https://www.theaustralian.com.au/inquirer/the-deadly-spiral-of-lawand-order-solutions-has-to-stop/news-story/0dfd461de14ad90b9a0ef0c67442b20b, accessed 19.2.2023.
13 Tony Abbott was Liberal prime minister from 2013 to 2015 and before that a minister in John Howard’s government. His position on the voice proposal resembles Howard’s, that it should be contained in a preamble to the Constitution, not in the legally-binding body of the document. Creditably, in 2014 Abbott appointed an advisory body whose terms of reference would have required it to consult not only indigenous people but the broader community, “because the constitution belongs to everyone”. Abbott’s plan for the acknowledgment process to consult non-indigenous peoples was dropped by his successor, Malcolm Turnbull, who was Australia’s prime minister from 2015 until 2018. The result was that the process reverted to the previous Labor government’s exclusive focus on indigenous interests, an approach that effectively disenfranchised Anglo-Australians and prevented genuine reciprocal reconciliation. However procedurally worthy, Abbott was hindered by a false notion of Australia’s identity, perhaps due to the influence of Noel Pearson. Abbott improves on Pearson, because his version of the Anglo component appears to allow that they contributed not only institutions but demography and culture. He recommends the preamble: “Whereas the people … have agreed to unite in one indissoluble federal commonwealth, with an Indigenous heritage, a British foundation, and an immigrant character …”14 Despite modification, this formulation is fatally burdened by Pearson’s original error of scale. If anything, the lack of ambiguity in Abbott’s version highlights the anachronism more than does Pearson’s version. As discussed further in the final section, the Commonwealth’s indigenous heritage is one of texture and identity, not economic, cultural, or demographic weight. The nation was forged largely by Anglo (and other European) settlers and their native-born children. Neither did Australia of 1901 have an “immigrant character” that was much different to an Anglo character. Any honest acknowledgement of national origins should dwell mainly on British settlement, while recognising the prior settlement and cultural input of Aborigines and Torres Strait Islanders and their interactions with the settlers. These Liberal prime ministers were radically out of touch with the attitudes of Australia’s founders, who knew and valued their ethnic identity. Unlike the nation’s founders, they did not care about the dire fall in relative Anglo numbers and rank in the ethnic hierarchy. Nor did they care about, empirically or intuitively, the danger posed to democracy by rising ethnic diversity. This danger was apparent to observers such as philosopher John Stuart Mill and Australian politician Sir Henry Parkes in the nineteenth century and became more apparent 14 Abbott, Tony (2022). Pass or fail, this referendum will surely leave us worse off, The Weekend Australian, 5 November, p. 16.
https://www.theaustralian.com.au/inquirer/pass-or-fail-this-referendumwill-surely-leave-us-worse-off/news-story/761616d76aaa8e5e308ed9ce1d04c8ba, accessed 2.2.2023.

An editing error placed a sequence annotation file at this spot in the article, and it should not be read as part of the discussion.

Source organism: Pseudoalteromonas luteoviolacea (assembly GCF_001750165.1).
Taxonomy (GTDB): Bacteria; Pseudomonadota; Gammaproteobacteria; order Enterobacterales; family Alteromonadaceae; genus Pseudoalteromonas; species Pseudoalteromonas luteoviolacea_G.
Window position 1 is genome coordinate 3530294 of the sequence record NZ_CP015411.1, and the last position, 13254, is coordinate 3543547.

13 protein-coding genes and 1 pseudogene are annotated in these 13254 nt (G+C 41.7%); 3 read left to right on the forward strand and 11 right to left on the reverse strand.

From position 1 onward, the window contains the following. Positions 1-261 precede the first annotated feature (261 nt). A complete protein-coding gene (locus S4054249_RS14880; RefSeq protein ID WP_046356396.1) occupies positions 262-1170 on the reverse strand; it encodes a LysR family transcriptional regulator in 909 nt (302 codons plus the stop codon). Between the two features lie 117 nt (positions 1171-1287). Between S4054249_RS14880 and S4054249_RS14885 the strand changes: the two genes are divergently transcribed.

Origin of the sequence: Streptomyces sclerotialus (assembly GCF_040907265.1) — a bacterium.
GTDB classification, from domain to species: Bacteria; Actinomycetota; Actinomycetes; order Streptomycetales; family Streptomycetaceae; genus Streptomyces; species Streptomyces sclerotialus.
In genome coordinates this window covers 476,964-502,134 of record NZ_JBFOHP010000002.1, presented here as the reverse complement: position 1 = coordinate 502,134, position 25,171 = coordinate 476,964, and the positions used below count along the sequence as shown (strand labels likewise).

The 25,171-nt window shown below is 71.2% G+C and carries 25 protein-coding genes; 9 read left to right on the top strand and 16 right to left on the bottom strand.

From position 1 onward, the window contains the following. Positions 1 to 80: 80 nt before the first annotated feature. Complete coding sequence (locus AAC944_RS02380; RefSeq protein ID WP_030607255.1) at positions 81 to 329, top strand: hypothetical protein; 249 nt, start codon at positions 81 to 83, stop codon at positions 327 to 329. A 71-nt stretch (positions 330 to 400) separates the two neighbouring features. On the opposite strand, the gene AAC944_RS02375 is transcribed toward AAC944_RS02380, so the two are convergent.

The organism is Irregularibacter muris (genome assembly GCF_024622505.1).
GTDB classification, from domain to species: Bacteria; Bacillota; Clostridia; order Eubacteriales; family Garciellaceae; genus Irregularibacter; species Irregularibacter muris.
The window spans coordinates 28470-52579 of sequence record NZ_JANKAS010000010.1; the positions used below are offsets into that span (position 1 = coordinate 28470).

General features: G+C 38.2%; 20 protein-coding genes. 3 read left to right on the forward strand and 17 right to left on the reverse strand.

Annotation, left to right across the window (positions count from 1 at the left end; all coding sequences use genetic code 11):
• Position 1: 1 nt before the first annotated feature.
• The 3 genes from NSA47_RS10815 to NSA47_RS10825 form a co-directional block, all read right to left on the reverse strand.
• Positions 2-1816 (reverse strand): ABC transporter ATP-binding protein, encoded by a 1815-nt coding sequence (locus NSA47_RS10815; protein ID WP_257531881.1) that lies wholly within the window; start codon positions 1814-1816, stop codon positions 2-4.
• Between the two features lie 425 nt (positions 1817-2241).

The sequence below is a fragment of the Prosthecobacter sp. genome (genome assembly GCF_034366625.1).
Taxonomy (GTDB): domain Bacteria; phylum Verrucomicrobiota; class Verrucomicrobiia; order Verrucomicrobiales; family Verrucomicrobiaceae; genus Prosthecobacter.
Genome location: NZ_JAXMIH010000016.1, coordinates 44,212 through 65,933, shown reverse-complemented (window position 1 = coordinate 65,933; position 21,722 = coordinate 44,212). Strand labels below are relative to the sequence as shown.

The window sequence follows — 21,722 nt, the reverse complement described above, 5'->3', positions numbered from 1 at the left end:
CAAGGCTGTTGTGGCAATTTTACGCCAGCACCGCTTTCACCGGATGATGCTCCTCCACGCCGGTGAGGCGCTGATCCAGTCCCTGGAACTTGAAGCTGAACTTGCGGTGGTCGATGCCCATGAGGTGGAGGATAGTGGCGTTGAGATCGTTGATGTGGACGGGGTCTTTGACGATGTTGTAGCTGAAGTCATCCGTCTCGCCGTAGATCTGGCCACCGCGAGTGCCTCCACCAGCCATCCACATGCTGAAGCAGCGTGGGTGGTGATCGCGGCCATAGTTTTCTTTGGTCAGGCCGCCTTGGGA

14 in the years after the Second World War. Their view was confirmed scientifically around the end of the twentieth century.15 The replacement of Anglo-Australia could not have occurred without the failure of Liberal “conservative” leadership. Even No campaigner Nyunggai Warren Mundine, himself of Aboriginal heritage and no client of the multicultural establishment, proposes acknowledging migrants as well as indigenous-Australians, but not Anglos. Neither Mundine or other No proponents thought to consult, let alone recognise, the people who created modern Australia and formed the self-consciously Anglo nation that made the Commonwealth.16 The abandonment of Anglo-Australia by political elites provides grounds for sympathising with voice exponents. Neither Anglos, Aborigines, or Torres Strait Islanders are recognised by the present Constitution. A typical conservative criticism of the proposed voice is that it would sully Australia’s constitution. They assert that the constitution has been a great success, so why change it? This is largely true, but does not fully answer the indigenous complaint that the constitution ignores their foundational role. Consider commentator Greg Sheridan’s criticism of the voice: “An Australian citizen who is a Chinese immigrant from Hong Kong, or an Indian immigrant from Kolkata, or a Hmong hill tribesman from Laos who took out Australian citizenship one day ago, as a citizen is just as good as me, and just as good as Aboriginal Australians.”17 What Sheridan probably meant is true, that as a matter of law, all citizens have equal rights. But the imprecision of his language betrays a much larger assumption, because “just as good” also encompasses the meaning “of equal value or importance to the nation”. In that sense, the assertion is plainly false. Just as members of ethnic minorities can be expected to celebrate and defend 15 Mill, J. S. (1960/1861). Chapter XVI: On nationality, as connected to representative government. Representative government. Three essays by John Stuart Mill. J. S. Mill. London, Oxford University Press: 380-388, pp. 381-382. Mill’s view that ethnic diversity harms democracy was shared by Sir Henry Parkes, father of Australian federation. See: Salter, F. K. (2020). Sir Henry Parkes's liberal-ethnic nationalism, Sydney Trads: Weblog of the Sydney Traditionalist Forum, 18 December. https://sydneytrads.com/2020/12/18/sirhenry-parkess-liberal-ethnic-nationalism/ Calwell, A. A. (1978/1972). Be just and fear not. Adelaide, Rigby. Berghe, P. L. v. d. (1981). The ethnic phenomenon. New York, Elsevier. Salter, F. K. (2018). The biosocial study of ethnicity. The Oxford handbook of evolution, biology, and society. R. L. Hopcroft. New York, Oxford University Press: 543-568 [selected pages available at https://www.amazon.com/Handbook-Evolution-Biology-Society-Handbooks/dp/0190299320]. 16 Karp, P. (2023). Voice to parliament no campaign to push for recognition of migrants as well as Indigenous people, The Guardian, 29 January. https://www.theguardian.com/australianews/2023/jan/29/voice-to-parliament-no-campaign-to-push-for-recognition-of-migrants-as-well-asindigenous-people, accessed 31.1.2023. 17 Sheridan, Greg (2022). Liberalism equals equality, The Weekend Australian, 26 November, p. 24. https://www.theaustralian.com.au/inquirer/racebased-voice-a-dagger-to-the-heart-of-liberalism/newsstory/4849bcb6296f5109d25b842107b1c241, accessed 20.1.2023. 15 their shared identities, so nations consist of psychological ties cued by shared identity. That is why the distinctions between ethnies, nations, and states (in Section 3) are so important for an understanding of the national question. Citizenship is not as good at creating social cohesion as are national ties. However, Sheridan is right to the extent that the Constitution does not challenge official levelling through citizenship. The administrative state seeks to reduce the national ties of culture, history, and kinship to possession of a legal document. In the eyes of multi-cultural ideologues, memberships issued yesterday by administrative fiat are “just as good” as ancient affiliations. The Constitution does not acknowledge that Aborigines and Torres Strait Islanders were the first inhabitants and that they contributed to national country and identity. In doing so it is not singling-out indigenous peoples. The Constitution has no favourites. It does not even recognise the leading historical role played by the Anglo creators of the Australian nation, the Commonwealth, and the Constitution itself. The Constitution is as cavalier towards community and belonging as its champion Greg Sheridan, who once quipped that Anglo-Australia had undergone “benign cultural genocide”.18 In reality, it is surely reasonable for any people or nation to wish to avoid cultural genocide, benign or otherwise. Whether viewed through indigenous or Anglo eyes, the Constitution is a cold-blooded document that has afforded the nation inadequate protection against ruthless elites. Much as a prosecution needs a defence lawyer to achieve fairness, AngloAustralians need champions who are willing to take their side in the voice argument. Freedom rests on balancing adversarial relations in politics, business, and culture. Monopolies rest on eliminating or preventing adversaries. They tend to be oppressive. The revolutionary demographic change afflicting many Western countries could not have occurred had the majority’s ethnic interests been represented in politics and culture. Similarly, the inverted ethnic hierarchy imposed by multicultural regimes could not have arisen or been sustained if governments had not turned against the founding ethnicity. This is perhaps the reason why political multiculturalism has been authoritarian, for example in “anti-hate” laws, censorship, and most recently cancellation by Big Tech social media platforms and payment systems. Tolerance of majority identity and expression would have moderated extremist replacement ideology. All ethnic groups with a stake in Australia’s Constitution should be treated as flesh-and-blood people with interests of life, dignity, and demographic continuity. Advocates of Anglo interests have been effectively silenced in the present debate over an indigenous voice. The same has been true for decades concerning public discussion of ethnic affairs in general.